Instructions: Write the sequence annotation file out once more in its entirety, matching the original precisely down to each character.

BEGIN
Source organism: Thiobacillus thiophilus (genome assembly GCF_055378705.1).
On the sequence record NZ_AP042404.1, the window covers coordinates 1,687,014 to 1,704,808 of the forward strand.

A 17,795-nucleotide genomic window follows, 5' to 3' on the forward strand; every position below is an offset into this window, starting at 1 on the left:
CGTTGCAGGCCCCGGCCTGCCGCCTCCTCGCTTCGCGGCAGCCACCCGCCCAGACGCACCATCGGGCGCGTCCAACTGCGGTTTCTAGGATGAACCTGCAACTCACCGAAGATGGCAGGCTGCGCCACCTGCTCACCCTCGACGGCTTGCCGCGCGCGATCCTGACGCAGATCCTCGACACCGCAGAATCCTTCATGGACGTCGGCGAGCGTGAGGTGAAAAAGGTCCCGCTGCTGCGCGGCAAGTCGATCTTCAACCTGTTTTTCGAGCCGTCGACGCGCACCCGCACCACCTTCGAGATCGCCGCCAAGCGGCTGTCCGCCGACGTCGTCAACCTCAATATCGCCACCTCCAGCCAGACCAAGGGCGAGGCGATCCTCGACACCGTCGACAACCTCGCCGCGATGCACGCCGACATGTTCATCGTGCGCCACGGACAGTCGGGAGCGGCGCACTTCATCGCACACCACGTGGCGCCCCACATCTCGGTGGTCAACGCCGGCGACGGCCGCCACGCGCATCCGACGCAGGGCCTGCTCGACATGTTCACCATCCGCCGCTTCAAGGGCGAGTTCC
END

Source organism: Thiobacillus thiophilus (genome assembly GCF_055378705.1).
On the sequence record NZ_AP042404.1, the window covers coordinates 1,687,014 to 1,704,808 of the forward strand.

A 17,795-nucleotide genomic window follows, 5' to 3' on the forward strand; every position below is an offset into this window, starting at 1 on the left:
CGTTGCAGGCCCCGGCCTGCCGCCTCCTCGCTTCGCGGCAGCCACCCGCCCAGACGCACCATCGGGCGCGTCCAACTGCGGTTTCTAGGATGAACCTGCAACTCACCGAAGATGGCAGGCTGCGCCACCTGCTCACCCTCGACGGCTTGCCGCGCGCGATCCTGACGCAGATCCTCGACACCGCAGAATCCTTCATGGACGTCGGCGAGCGTGAGGTGAAAAAGGTCCCGCTGCTGCGCGGCAAGTCGATCTTCAACCTGTTTTTCGAGCCGTCGACGCGCACCCGCACCACCTTCGAGATCGCCGCCAAGCGGCTGTCCGCCGACGTCGTCAACCTCAATATCGCCACCTCCAGCCAGACCAAGGGCGAGGCGATCCTCGACACCGTCGACAACCTCGCCGCGATGCACGCCGACATGTTCATCGTGCGCCACGGACAGTCGGGAGCGGCGCACTTCATCGCACACCACGTGGCGCCCCACATCTCGGTGGTCAACGCCGGCGACGGCCGCCACGCGCATCCGACGCAGGGCCTGCTCGACATGTTCACCATCCGCCGCTTCAAGGGCGAGTTCC